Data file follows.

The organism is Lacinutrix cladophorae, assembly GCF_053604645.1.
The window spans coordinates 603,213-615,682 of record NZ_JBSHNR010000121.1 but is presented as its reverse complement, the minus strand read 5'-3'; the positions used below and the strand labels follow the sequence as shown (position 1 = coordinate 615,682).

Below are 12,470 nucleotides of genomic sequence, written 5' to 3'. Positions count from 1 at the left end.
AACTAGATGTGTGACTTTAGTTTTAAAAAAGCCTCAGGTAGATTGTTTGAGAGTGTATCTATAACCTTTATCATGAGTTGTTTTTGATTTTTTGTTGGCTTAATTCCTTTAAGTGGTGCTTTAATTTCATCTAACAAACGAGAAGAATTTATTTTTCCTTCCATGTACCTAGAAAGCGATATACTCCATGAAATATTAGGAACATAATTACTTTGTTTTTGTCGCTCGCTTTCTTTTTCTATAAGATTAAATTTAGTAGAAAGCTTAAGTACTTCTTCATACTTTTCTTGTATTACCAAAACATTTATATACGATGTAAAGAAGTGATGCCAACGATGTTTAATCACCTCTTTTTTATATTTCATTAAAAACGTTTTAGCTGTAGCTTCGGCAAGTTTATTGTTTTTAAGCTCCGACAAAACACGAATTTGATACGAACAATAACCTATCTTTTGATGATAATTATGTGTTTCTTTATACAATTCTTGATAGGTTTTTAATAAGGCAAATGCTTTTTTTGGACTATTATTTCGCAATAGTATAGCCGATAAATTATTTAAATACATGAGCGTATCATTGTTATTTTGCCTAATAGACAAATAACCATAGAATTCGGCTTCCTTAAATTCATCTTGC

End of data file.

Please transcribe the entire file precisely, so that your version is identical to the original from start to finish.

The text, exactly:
The organism is Lacinutrix cladophorae, assembly GCF_053604645.1.
The window spans coordinates 603,213-615,682 of record NZ_JBSHNR010000121.1 but is presented as its reverse complement, the minus strand read 5'-3'; the positions used below and the strand labels follow the sequence as shown (position 1 = coordinate 615,682).

Below are 12,470 nucleotides of genomic sequence, written 5' to 3'. Positions count from 1 at the left end.
AACTAGATGTGTGACTTTAGTTTTAAAAAAGCCTCAGGTAGATTGTTTGAGAGTGTATCTATAACCTTTATCATGAGTTGTTTTTGATTTTTTGTTGGCTTAATTCCTTTAAGTGGTGCTTTAATTTCATCTAACAAACGAGAAGAATTTATTTTTCCTTCCATGTACCTAGAAAGCGATATACTCCATGAAATATTAGGAACATAATTACTTTGTTTTTGTCGCTCGCTTTCTTTTTCTATAAGATTAAATTTAGTAGAAAGCTTAAGTACTTCTTCATACTTTTCTTGTATTACCAAAACATTTATATACGATGTAAAGAAGTGATGCCAACGATGTTTAATCACCTCTTTTTTATATTTCATTAAAAACGTTTTAGCTGTAGCTTCGGCAAGTTTATTGTTTTTAAGCTCCGACAAAACACGAATTTGATACGAACAATAACCTATCTTTTGATGATAATTATGTGTTTCTTTATACAATTCTTGATAGGTTTTTAATAAGGCAAATGCTTTTTTTGGACTATTATTTCGCAATAGTATAGCCGATAAATTATTTAAATACATGAGCGTATCATTGTTATTTTGCCTAATAGACAAATAACCATAGAATTCGGCTTCCTTAAATTCATCTTGC